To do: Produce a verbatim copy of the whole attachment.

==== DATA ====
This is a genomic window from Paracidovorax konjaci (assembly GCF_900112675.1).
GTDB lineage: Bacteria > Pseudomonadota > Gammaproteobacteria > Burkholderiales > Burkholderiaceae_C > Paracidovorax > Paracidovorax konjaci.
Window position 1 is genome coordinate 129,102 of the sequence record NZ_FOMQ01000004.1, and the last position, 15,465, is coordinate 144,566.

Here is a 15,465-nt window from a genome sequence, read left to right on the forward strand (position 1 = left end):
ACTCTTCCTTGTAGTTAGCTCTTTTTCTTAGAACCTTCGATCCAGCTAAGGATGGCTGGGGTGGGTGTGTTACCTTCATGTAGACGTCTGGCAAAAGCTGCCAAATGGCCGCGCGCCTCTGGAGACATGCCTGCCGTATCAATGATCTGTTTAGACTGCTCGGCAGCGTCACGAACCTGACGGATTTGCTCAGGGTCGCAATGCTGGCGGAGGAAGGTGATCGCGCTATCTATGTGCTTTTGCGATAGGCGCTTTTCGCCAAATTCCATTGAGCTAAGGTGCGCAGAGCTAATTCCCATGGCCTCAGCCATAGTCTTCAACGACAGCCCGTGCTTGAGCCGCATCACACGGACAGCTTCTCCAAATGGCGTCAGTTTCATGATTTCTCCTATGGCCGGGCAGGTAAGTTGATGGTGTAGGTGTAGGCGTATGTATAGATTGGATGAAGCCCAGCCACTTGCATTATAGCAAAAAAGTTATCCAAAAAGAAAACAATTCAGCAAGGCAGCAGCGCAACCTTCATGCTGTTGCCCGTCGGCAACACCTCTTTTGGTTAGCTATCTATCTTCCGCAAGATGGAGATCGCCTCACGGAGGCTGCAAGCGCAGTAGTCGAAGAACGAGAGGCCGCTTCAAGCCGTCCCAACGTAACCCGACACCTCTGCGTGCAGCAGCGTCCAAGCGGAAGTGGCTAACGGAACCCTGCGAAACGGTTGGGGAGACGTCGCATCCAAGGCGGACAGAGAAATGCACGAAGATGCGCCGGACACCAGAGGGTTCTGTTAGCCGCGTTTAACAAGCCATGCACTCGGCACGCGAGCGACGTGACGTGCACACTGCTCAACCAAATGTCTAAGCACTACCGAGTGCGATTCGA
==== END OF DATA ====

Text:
This is a genomic window from Paracidovorax konjaci (assembly GCF_900112675.1).
GTDB lineage: Bacteria > Pseudomonadota > Gammaproteobacteria > Burkholderiales > Burkholderiaceae_C > Paracidovorax > Paracidovorax konjaci.
Window position 1 is genome coordinate 129,102 of the sequence record NZ_FOMQ01000004.1, and the last position, 15,465, is coordinate 144,566.

Here is a 15,465-nt window from a genome sequence, read left to right on the forward strand (position 1 = left end):
ACTCTTCCTTGTAGTTAGCTCTTTTTCTTAGAACCTTCGATCCAGCTAAGGATGGCTGGGGTGGGTGTGTTACCTTCATGTAGACGTCTGGCAAAAGCTGCCAAATGGCCGCGCGCCTCTGGAGACATGCCTGCCGTATCAATGATCTGTTTAGACTGCTCGGCAGCGTCACGAACCTGACGGATTTGCTCAGGGTCGCAATGCTGGCGGAGGAAGGTGATCGCGCTATCTATGTGCTTTTGCGATAGGCGCTTTTCGCCAAATTCCATTGAGCTAAGGTGCGCAGAGCTAATTCCCATGGCCTCAGCCATAGTCTTCAACGACAGCCCGTGCTTGAGCCGCATCACACGGACAGCTTCTCCAAATGGCGTCAGTTTCATGATTTCTCCTATGGCCGGGCAGGTAAGTTGATGGTGTAGGTGTAGGCGTATGTATAGATTGGATGAAGCCCAGCCACTTGCATTATAGCAAAAAAGTTATCCAAAAAGAAAACAATTCAGCAAGGCAGCAGCGCAACCTTCATGCTGTTGCCCGTCGGCAACACCTCTTTTGGTTAGCTATCTATCTTCCGCAAGATGGAGATCGCCTCACGGAGGCTGCAAGCGCAGTAGTCGAAGAACGAGAGGCCGCTTCAAGCCGTCCCAACGTAACCCGACACCTCTGCGTGCAGCAGCGTCCAAGCGGAAGTGGCTAACGGAACCCTGCGAAACGGTTGGGGAGACGTCGCATCCAAGGCGGACAGAGAAATGCACGAAGATGCGCCGGACACCAGAGGGTTCTGTTAGCCGCGTTTAACAAGCCATGCACTCGGCACGCGAGCGACGTGACGTGCACACTGCTCAACCAAATGTCTAAGCACTACCGAGTGCGATTCGA